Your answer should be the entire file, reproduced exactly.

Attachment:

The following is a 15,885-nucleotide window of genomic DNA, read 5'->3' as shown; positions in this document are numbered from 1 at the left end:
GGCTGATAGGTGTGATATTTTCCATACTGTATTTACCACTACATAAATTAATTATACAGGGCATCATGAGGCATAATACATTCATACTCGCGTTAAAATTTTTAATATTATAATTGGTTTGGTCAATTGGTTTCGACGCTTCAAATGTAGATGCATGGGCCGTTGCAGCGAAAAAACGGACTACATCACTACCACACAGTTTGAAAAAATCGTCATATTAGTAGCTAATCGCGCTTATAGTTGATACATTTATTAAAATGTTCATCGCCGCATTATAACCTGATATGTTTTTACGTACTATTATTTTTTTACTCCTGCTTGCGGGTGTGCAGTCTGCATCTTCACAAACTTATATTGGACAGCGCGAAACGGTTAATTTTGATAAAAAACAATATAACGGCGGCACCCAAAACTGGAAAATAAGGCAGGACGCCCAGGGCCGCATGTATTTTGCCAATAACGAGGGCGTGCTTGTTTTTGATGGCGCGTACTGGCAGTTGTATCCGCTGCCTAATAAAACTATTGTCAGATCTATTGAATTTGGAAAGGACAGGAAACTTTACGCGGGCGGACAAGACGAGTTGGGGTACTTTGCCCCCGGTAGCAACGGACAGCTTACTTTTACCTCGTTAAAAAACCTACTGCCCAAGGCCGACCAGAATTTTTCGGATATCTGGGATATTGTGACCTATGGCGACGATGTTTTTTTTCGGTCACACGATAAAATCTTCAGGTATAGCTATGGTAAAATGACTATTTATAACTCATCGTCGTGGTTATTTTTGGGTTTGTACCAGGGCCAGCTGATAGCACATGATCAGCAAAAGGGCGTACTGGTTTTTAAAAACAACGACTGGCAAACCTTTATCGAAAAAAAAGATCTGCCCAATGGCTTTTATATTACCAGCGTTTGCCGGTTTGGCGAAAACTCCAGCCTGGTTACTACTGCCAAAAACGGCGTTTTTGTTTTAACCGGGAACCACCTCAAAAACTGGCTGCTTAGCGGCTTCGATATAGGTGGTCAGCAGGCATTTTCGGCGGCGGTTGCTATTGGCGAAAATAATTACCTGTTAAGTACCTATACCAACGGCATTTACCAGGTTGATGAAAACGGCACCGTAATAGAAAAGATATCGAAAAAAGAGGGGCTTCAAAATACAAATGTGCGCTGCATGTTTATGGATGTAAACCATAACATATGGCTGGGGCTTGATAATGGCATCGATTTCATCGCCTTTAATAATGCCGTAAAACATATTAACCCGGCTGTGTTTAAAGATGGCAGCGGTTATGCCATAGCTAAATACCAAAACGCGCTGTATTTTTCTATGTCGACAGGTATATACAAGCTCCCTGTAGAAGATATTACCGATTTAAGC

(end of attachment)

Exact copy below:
The following is a 15,885-nucleotide window of genomic DNA, read 5'->3' as shown; positions in this document are numbered from 1 at the left end:
GGCTGATAGGTGTGATATTTTCCATACTGTATTTACCACTACATAAATTAATTATACAGGGCATCATGAGGCATAATACATTCATACTCGCGTTAAAATTTTTAATATTATAATTGGTTTGGTCAATTGGTTTCGACGCTTCAAATGTAGATGCATGGGCCGTTGCAGCGAAAAAACGGACTACATCACTACCACACAGTTTGAAAAAATCGTCATATTAGTAGCTAATCGCGCTTATAGTTGATACATTTATTAAAATGTTCATCGCCGCATTATAACCTGATATGTTTTTACGTACTATTATTTTTTTACTCCTGCTTGCGGGTGTGCAGTCTGCATCTTCACAAACTTATATTGGACAGCGCGAAACGGTTAATTTTGATAAAAAACAATATAACGGCGGCACCCAAAACTGGAAAATAAGGCAGGACGCCCAGGGCCGCATGTATTTTGCCAATAACGAGGGCGTGCTTGTTTTTGATGGCGCGTACTGGCAGTTGTATCCGCTGCCTAATAAAACTATTGTCAGATCTATTGAATTTGGAAAGGACAGGAAACTTTACGCGGGCGGACAAGACGAGTTGGGGTACTTTGCCCCCGGTAGCAACGGACAGCTTACTTTTACCTCGTTAAAAAACCTACTGCCCAAGGCCGACCAGAATTTTTCGGATATCTGGGATATTGTGACCTATGGCGACGATGTTTTTTTTCGGTCACACGATAAAATCTTCAGGTATAGCTATGGTAAAATGACTATTTATAACTCATCGTCGTGGTTATTTTTGGGTTTGTACCAGGGCCAGCTGATAGCACATGATCAGCAAAAGGGCGTACTGGTTTTTAAAAACAACGACTGGCAAACCTTTATCGAAAAAAAAGATCTGCCCAATGGCTTTTATATTACCAGCGTTTGCCGGTTTGGCGAAAACTCCAGCCTGGTTACTACTGCCAAAAACGGCGTTTTTGTTTTAACCGGGAACCACCTCAAAAACTGGCTGCTTAGCGGCTTCGATATAGGTGGTCAGCAGGCATTTTCGGCGGCGGTTGCTATTGGCGAAAATAATTACCTGTTAAGTACCTATACCAACGGCATTTACCAGGTTGATGAAAACGGCACCGTAATAGAAAAGATATCGAAAAAAGAGGGGCTTCAAAATACAAATGTGCGCTGCATGTTTATGGATGTAAACCATAACATATGGCTGGGGCTTGATAATGGCATCGATTTCATCGCCTTTAATAATGCCGTAAAACATATTAACCCGGCTGTGTTTAAAGATGGCAGCGGTTATGCCATAGCTAAATACCAAAACGCGCTGTATTTTTCTATGTCGACAGGTATATACAAGCTCCCTGTAGAAGATATTACCGATTTAAGC